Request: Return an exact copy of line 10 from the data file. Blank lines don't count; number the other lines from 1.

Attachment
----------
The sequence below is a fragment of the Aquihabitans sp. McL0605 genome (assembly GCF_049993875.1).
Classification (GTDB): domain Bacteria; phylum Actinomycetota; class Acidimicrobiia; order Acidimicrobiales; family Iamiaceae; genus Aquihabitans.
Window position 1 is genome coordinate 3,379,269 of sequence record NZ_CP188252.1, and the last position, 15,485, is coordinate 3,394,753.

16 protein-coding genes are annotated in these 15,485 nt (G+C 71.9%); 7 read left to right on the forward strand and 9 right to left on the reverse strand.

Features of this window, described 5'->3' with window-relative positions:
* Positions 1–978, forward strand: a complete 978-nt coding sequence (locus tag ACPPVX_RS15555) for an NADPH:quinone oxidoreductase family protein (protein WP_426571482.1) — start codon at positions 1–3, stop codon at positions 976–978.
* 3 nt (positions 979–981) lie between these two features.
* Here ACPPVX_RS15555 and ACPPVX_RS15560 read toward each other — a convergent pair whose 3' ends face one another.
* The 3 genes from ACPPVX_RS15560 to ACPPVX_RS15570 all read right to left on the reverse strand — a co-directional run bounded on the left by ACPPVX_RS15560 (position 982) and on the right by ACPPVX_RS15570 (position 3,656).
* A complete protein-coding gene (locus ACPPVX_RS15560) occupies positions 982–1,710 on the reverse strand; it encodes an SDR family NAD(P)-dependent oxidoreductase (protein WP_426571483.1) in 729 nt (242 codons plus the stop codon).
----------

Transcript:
* A complete protein-coding gene (locus ACPPVX_RS15560) occupies positions 982–1,710 on the reverse strand; it encodes an SDR family NAD(P)-dependent oxidoreductase (protein WP_426571483.1) in 729 nt (242 codons plus the stop codon).